What’s the most interesting part of the process for you?
Most people in India believe that a producer’s job is to simply raise finances or invest his own. But the real essence of producing films is much more than that. It requires envisioning something that is impossible to achieve, and then making it happen. While developing screenplays, making initial budgets, schedules, and really imagining the execution of an idea, it really makes you understand that imagination can spread across vast cosmic scales. That is the most gratifying aspect of the cinematic art form. Well, at least for me.
How do you deal with the stress that comes with production?
Being a producer is like doing multiple jobs across various disciplines, all at one time. Some days you must be an accountant, some days a writer, on most days a firefighter, and on some, a janitor. This interdisciplinary approach kind of balances itself, and you always find yourself in a new situation. Hence, being stressed is just not an option.
A producer needs to be creative and practical. How do you combine both?
To switch roles fluidly between the two can be very challenging. One part of the brain floats through an imaginative dreamscape, which feels amazing. But another part must be firmly dug into the ground – keeping track of costs, schedules, contracts, licensing, sales, promotions, project work flow and daily production reports. It’s manic at times, but you must remain zen and power through it all.
Tell us more about your creative collaboration with Dar? Is it difficult to work with someone who has a different cultural background?
I truly believe that she is more Indian than me. Most people who watch her films and haven’t met her think that she is either Maharashtrian or Gujarati. She often jokes that she is a Parsi. It’s because she brings this highly objective perspective, coupled with a deep empathy for cultural nuances. This creates the perfect balance of talents, which a director must be endowed with. Her films are deeply rooted in the heart of Indian culture, yet told through a slightly alternative lens.
What’s your dream project?
I think most producers dream of making that 100-million-dollar Marvel/Disney film, and I cannot lie – I dream of that, too. But in reality, each project I work on is a dream for me.
Have you considered making a commercial Bollywood film?
Well, the idea of commercial is slowly changing. There is big commerce emerging around good/meaningful cinema. The onset of streaming platforms has brought with it multidimensional content forms, which can be very satisfying avenues of cinematic expression. But yes, we have two projects in development with mainstream actors, which I am really excited about. Creating a piece of art which appeals to larger audiences is something I always look forward to.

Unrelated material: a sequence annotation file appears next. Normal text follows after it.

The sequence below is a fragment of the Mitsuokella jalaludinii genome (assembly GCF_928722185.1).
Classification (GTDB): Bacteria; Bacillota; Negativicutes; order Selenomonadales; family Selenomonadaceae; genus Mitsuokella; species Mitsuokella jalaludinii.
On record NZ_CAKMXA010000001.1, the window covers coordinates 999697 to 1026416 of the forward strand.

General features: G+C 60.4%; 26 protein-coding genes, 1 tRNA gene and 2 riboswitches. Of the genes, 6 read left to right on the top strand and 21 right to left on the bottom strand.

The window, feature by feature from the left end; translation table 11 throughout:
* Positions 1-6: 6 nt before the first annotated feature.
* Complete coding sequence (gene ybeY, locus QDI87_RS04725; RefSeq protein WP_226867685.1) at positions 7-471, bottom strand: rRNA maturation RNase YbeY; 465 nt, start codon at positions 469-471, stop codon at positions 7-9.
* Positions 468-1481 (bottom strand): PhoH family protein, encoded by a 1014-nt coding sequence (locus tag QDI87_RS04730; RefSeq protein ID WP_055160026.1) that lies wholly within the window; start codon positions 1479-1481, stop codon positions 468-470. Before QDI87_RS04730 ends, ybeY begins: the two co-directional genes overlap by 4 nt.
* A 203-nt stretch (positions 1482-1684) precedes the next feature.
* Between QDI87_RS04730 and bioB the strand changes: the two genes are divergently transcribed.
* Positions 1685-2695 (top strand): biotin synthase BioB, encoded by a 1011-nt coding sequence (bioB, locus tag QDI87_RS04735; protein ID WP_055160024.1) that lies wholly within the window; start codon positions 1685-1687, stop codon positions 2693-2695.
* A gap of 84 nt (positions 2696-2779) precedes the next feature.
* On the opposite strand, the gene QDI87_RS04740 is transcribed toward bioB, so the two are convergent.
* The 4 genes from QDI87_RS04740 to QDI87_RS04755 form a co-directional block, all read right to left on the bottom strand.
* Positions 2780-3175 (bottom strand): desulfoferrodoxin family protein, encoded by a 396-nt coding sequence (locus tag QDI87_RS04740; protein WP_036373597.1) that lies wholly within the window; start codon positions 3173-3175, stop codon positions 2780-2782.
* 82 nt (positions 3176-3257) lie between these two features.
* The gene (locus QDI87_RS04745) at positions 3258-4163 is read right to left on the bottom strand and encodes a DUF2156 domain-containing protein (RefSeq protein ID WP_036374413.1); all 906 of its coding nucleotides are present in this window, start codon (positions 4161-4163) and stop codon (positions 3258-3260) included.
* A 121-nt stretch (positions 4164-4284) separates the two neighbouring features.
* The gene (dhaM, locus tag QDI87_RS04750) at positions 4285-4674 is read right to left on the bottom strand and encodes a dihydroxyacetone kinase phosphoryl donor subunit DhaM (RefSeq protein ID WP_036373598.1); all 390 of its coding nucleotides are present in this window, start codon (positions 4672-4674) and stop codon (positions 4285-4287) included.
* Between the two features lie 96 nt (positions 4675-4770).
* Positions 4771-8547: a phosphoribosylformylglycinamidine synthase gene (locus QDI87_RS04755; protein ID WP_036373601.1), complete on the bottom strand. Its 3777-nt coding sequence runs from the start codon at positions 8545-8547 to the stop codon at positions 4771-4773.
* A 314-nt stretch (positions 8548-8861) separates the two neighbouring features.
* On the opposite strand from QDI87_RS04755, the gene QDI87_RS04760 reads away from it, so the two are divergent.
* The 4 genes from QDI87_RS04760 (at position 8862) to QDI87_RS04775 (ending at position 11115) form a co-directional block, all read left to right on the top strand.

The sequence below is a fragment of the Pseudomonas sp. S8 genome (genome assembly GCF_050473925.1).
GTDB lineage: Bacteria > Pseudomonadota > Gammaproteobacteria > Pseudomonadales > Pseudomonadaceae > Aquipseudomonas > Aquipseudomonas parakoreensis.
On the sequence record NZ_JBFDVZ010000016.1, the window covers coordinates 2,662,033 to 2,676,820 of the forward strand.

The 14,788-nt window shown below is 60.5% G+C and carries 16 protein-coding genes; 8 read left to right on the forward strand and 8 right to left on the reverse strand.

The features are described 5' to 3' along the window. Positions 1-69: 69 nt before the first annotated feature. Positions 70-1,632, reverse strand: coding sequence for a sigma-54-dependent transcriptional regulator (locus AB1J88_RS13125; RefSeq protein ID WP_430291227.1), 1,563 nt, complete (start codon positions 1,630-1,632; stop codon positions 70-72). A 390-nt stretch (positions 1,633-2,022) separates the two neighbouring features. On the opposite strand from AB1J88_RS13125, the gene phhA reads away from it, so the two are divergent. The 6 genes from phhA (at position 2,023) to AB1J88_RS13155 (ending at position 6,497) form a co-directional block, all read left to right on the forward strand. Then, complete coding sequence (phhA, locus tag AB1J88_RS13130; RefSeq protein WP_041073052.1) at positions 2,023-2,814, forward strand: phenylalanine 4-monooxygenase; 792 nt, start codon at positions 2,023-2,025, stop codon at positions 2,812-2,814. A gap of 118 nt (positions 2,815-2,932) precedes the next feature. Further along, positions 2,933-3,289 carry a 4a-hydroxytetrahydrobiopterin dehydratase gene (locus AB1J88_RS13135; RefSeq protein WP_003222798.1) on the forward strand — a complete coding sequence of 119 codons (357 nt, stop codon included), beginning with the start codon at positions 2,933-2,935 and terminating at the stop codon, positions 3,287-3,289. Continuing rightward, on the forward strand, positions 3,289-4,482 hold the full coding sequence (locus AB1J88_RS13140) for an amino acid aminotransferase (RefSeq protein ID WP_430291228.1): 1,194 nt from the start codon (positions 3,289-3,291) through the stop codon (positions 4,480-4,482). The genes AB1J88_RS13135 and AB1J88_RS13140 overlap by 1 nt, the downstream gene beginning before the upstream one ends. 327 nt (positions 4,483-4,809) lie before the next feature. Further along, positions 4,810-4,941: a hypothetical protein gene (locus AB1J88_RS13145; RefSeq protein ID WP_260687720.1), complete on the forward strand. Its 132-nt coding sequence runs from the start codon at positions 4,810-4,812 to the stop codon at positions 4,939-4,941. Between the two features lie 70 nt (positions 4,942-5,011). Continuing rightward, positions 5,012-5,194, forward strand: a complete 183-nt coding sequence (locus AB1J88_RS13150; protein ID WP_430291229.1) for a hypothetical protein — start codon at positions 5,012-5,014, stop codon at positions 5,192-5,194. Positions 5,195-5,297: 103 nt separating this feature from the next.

How did you discover your talent for film and video?
Since my childhood, I used to act in theatre plays. I then started organising theatre festivals and eventually directed my own plays. I was fascinated with the world of theatre, especially how the audience feels and reacts to your creation. It was the most fascinating and scary experience watching people watch your play. The film, though, has different rules. And I wanted to experiment with whether I’d be able to create the emotional journey in films, too. So without formal training in filmmaking, I directed my first short film, which won a few awards. It was then that I realised that the audience relates to my stories. It was an incredible feeling!
How did your career unfold?
After I finished my degree in philosophy, I took some time off. Around that time, I was invited to teach acting at a boy’s boarding school, Scindia. It was a very important stage of my life, where I was absorbing the Indian culture. When I found the stories I wanted to tell, I moved to Mumbai, took a short course in screenwriting, and later was invited to join Whistling Woods as faculty. Then, I started writing for different directors, made short films and commercials, and finally found my team members who were eager to make our first feature film, Teen Aur Aadha.
What inspires your work?
People, details, random conversations, colours of washed-out buildings under the monsoon rain; you know what I’m saying.
What do you enjoy most about your job?
The connection that you build with people while creating a film.
How do you conceptualise your stories? What goes on in your mind while at it?
When I write, I try to follow the characters of my writing as if I am them, seeing through their eyes, feeling, smelling, touching and hating what they don’t like. I want to discover them as if they are live characters. – as told to Sumana